Latest National Academy of Sciences Stories
A long-standing challenge in synthetic biology has been to create gene circuits that behave in predictable and robust ways.
For Simon Gilroy, sometimes seeing is believing. In this case, it was seeing the wave of calcium sweep root-to-shoot in the plants the University of Wisconsin-Madison professor of botany is studying that made him a believer.
Scientists have for the first time come closer to understanding how a clone of E. coli, described as the most important of its kind to cause human infections, has spread across the world in a very short time.
Johns Hopkins researchers say that an experimental anticancer compound appears to have reversed behaviors associated with schizophrenia and restored some lost brain cell function in adolescent mice with a rodent version of the devastating mental illness.
The code for every gene includes a message at the end of it that signals the translation machinery to stop.
A University of Maryland professor's 39-year tally of two million wildflower blooms shows a complex series of changes due to a warmer climate, with probable ripple effects for birds, bees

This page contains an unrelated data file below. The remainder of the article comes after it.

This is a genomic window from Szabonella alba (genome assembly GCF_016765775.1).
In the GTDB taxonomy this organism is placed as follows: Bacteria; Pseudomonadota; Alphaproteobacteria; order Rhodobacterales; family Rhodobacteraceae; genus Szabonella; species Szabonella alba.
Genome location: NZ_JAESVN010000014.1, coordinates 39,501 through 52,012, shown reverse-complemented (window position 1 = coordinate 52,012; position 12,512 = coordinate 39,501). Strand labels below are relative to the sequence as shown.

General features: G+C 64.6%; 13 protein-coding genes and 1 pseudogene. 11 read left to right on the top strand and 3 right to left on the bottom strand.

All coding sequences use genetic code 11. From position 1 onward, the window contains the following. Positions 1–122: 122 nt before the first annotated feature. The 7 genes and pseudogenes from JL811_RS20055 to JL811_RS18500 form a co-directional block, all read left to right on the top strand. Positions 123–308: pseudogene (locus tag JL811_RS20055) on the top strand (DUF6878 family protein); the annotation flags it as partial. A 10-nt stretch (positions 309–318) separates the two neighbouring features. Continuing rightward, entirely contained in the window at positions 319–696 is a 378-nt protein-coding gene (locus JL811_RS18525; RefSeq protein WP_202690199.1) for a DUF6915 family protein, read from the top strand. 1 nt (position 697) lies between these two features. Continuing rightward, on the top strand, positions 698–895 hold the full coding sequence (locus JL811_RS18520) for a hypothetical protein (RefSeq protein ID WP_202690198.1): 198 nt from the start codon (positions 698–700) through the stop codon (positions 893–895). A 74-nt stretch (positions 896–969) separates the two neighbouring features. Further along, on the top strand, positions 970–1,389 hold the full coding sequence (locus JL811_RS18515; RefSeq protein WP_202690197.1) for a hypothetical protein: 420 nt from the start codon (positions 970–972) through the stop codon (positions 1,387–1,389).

Researchers at New Zealand's University of Otago are helping to clear up an enduring mystery regarding the composition of the Earth's atmosphere.
Researchers at New York University and the University of Texas at Austin have discovered that carbohydrates serve as identifiers for cancer cells.
The enzyme PP1 has a key role in many of the body’s healthy functions and diseases.
Keck School of Medicine of USC neuroscientists have unlocked a piece of the puzzle in the fight against Lou Gehrig's disease, a debilitating neurological disorder that robs people of their motor skills.
- A member of the swell-mob; a genteelly clad pickpocket. Sometimes mobsman.